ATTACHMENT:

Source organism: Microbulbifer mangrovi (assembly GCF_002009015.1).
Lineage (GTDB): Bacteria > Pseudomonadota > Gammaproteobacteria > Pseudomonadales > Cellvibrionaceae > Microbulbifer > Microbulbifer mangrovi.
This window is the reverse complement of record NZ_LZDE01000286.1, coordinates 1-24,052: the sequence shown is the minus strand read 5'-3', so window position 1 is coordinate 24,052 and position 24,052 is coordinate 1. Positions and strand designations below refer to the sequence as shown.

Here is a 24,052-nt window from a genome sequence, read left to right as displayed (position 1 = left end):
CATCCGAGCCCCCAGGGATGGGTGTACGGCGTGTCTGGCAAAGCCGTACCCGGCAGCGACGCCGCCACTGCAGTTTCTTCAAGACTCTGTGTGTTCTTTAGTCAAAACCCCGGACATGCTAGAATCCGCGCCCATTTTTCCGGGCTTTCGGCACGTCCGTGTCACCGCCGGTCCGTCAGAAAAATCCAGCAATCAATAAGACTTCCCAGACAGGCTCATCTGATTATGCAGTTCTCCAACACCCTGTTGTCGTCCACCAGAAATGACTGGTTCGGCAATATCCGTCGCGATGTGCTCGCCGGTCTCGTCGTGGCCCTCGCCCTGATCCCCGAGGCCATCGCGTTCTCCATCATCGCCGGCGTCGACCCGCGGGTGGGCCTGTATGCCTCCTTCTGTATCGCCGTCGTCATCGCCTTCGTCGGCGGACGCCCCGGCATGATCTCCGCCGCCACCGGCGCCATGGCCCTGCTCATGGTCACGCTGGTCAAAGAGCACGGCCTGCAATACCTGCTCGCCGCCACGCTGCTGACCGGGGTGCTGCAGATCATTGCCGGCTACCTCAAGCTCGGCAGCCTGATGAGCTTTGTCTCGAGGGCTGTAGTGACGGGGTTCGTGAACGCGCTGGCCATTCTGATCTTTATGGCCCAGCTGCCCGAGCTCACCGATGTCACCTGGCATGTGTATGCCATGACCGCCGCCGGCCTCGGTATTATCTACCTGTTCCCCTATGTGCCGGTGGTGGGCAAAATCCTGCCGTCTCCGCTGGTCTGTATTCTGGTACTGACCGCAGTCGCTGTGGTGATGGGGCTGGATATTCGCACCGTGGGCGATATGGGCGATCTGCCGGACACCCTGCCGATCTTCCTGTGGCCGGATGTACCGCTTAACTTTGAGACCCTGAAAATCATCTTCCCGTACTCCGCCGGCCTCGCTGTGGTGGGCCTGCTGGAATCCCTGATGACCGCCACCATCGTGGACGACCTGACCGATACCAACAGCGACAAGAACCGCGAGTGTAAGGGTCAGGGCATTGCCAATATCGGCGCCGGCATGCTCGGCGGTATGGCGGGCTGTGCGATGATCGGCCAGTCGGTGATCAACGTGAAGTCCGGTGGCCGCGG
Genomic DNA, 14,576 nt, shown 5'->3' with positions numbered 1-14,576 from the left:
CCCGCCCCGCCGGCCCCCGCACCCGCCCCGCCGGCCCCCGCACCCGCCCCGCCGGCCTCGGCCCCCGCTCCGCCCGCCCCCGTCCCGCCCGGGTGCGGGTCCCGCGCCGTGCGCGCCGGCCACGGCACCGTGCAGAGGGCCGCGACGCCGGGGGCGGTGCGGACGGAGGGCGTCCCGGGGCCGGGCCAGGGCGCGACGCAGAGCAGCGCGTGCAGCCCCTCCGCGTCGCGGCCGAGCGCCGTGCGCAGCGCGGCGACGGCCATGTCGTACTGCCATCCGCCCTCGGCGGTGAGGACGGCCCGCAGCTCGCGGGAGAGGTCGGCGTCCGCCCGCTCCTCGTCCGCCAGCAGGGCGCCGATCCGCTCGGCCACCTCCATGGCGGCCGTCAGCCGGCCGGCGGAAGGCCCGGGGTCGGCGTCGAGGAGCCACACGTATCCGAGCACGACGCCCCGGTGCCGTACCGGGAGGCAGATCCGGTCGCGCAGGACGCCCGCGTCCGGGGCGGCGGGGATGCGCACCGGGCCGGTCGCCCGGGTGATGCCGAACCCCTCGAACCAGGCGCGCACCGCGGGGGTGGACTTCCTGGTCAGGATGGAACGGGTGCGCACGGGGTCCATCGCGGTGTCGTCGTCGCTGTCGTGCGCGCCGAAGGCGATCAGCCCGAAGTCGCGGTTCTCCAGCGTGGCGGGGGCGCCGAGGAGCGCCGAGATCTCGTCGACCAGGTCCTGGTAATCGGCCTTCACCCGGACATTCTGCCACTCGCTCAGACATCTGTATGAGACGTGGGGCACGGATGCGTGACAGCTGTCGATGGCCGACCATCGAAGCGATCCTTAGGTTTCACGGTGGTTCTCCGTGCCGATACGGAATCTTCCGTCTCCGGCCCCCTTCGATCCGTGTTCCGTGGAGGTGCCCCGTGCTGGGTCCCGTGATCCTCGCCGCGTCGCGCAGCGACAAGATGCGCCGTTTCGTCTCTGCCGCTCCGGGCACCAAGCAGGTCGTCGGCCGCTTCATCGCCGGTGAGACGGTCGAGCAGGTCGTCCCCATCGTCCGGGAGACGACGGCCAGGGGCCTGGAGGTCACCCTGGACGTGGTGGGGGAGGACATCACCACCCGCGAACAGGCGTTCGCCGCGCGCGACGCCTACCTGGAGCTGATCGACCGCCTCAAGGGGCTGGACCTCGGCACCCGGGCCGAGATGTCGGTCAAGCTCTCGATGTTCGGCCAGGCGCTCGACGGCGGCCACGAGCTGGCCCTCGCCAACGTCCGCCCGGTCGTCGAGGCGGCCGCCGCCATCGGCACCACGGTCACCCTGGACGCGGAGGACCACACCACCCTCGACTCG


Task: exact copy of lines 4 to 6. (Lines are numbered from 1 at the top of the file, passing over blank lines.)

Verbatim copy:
Here is a 24,052-nt window from a genome sequence, read left to right as displayed (position 1 = left end):
CATCCGAGCCCCCAGGGATGGGTGTACGGCGTGTCTGGCAAAGCCGTACCCGGCAGCGACGCCGCCACTGCAGTTTCTTCAAGACTCTGTGTGTTCTTTAGTCAAAACCCCGGACATGCTAGAATCCGCGCCCATTTTTCCGGGCTTTCGGCACGTCCGTGTCACCGCCGGTCCGTCAGAAAAATCCAGCAATCAATAAGACTTCCCAGACAGGCTCATCTGATTATGCAGTTCTCCAACACCCTGTTGTCGTCCACCAGAAATGACTGGTTCGGCAATATCCGTCGCGATGTGCTCGCCGGTCTCGTCGTGGCCCTCGCCCTGATCCCCGAGGCCATCGCGTTCTCCATCATCGCCGGCGTCGACCCGCGGGTGGGCCTGTATGCCTCCTTCTGTATCGCCGTCGTCATCGCCTTCGTCGGCGGACGCCCCGGCATGATCTCCGCCGCCACCGGCGCCATGGCCCTGCTCATGGTCACGCTGGTCAAAGAGCACGGCCTGCAATACCTGCTCGCCGCCACGCTGCTGACCGGGGTGCTGCAGATCATTGCCGGCTACCTCAAGCTCGGCAGCCTGATGAGCTTTGTCTCGAGGGCTGTAGTGACGGGGTTCGTGAACGCGCTGGCCATTCTGATCTTTATGGCCCAGCTGCCCGAGCTCACCGATGTCACCTGGCATGTGTATGCCATGACCGCCGCCGGCCTCGGTATTATCTACCTGTTCCCCTATGTGCCGGTGGTGGGCAAAATCCTGCCGTCTCCGCTGGTCTGTATTCTGGTACTGACCGCAGTCGCTGTGGTGATGGGGCTGGATATTCGCACCGTGGGCGATATGGGCGATCTGCCGGACACCCTGCCGATCTTCCTGTGGCCGGATGTACCGCTTAACTTTGAGACCCTGAAAATCATCTTCCCGTACTCCGCCGGCCTCGCTGTGGTGGGCCTGCTGGAATCCCTGATGACCGCCACCATCGTGGACGACCTGACCGATACCAACAGCGACAAGAACCGCGAGTGTAAGGGTCAGGGCATTGCCAATATCGGCGCCGGCATGCTCGGCGGTATGGCGGGCTGTGCGATGATCGGCCAGTCGGTGATCAACGTGAAGTCCGGTGGCCGCGG
Genomic DNA, 14,576 nt, shown 5'->3' with positions numbered 1-14,576 from the left: